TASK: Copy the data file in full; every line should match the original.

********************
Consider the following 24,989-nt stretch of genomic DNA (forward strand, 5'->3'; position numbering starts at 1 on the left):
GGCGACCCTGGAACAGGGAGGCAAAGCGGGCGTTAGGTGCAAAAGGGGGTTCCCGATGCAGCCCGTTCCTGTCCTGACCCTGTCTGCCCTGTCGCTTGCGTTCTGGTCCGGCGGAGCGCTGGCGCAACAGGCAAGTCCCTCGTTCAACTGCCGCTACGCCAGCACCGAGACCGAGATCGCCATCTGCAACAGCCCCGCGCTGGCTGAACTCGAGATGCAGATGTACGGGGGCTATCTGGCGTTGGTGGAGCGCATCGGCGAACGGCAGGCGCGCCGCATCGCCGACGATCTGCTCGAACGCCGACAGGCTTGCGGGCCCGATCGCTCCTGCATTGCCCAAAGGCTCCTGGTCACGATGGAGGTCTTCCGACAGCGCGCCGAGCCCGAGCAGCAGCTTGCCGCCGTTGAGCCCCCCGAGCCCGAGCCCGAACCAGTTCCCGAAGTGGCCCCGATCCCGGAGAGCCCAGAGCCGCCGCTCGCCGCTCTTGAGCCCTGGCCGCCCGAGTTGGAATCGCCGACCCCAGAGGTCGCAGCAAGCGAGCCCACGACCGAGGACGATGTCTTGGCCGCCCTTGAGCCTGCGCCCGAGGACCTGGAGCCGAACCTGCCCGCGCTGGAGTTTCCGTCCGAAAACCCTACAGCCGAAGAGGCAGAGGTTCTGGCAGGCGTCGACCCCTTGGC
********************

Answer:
Consider the following 24,989-nt stretch of genomic DNA (forward strand, 5'->3'; position numbering starts at 1 on the left):
GGCGACCCTGGAACAGGGAGGCAAAGCGGGCGTTAGGTGCAAAAGGGGGTTCCCGATGCAGCCCGTTCCTGTCCTGACCCTGTCTGCCCTGTCGCTTGCGTTCTGGTCCGGCGGAGCGCTGGCGCAACAGGCAAGTCCCTCGTTCAACTGCCGCTACGCCAGCACCGAGACCGAGATCGCCATCTGCAACAGCCCCGCGCTGGCTGAACTCGAGATGCAGATGTACGGGGGCTATCTGGCGTTGGTGGAGCGCATCGGCGAACGGCAGGCGCGCCGCATCGCCGACGATCTGCTCGAACGCCGACAGGCTTGCGGGCCCGATCGCTCCTGCATTGCCCAAAGGCTCCTGGTCACGATGGAGGTCTTCCGACAGCGCGCCGAGCCCGAGCAGCAGCTTGCCGCCGTTGAGCCCCCCGAGCCCGAGCCCGAACCAGTTCCCGAAGTGGCCCCGATCCCGGAGAGCCCAGAGCCGCCGCTCGCCGCTCTTGAGCCCTGGCCGCCCGAGTTGGAATCGCCGACCCCAGAGGTCGCAGCAAGCGAGCCCACGACCGAGGACGATGTCTTGGCCGCCCTTGAGCCTGCGCCCGAGGACCTGGAGCCGAACCTGCCCGCGCTGGAGTTTCCGTCCGAAAACCCTACAGCCGAAGAGGCAGAGGTTCTGGCAGGCGTCGACCCCTTGGC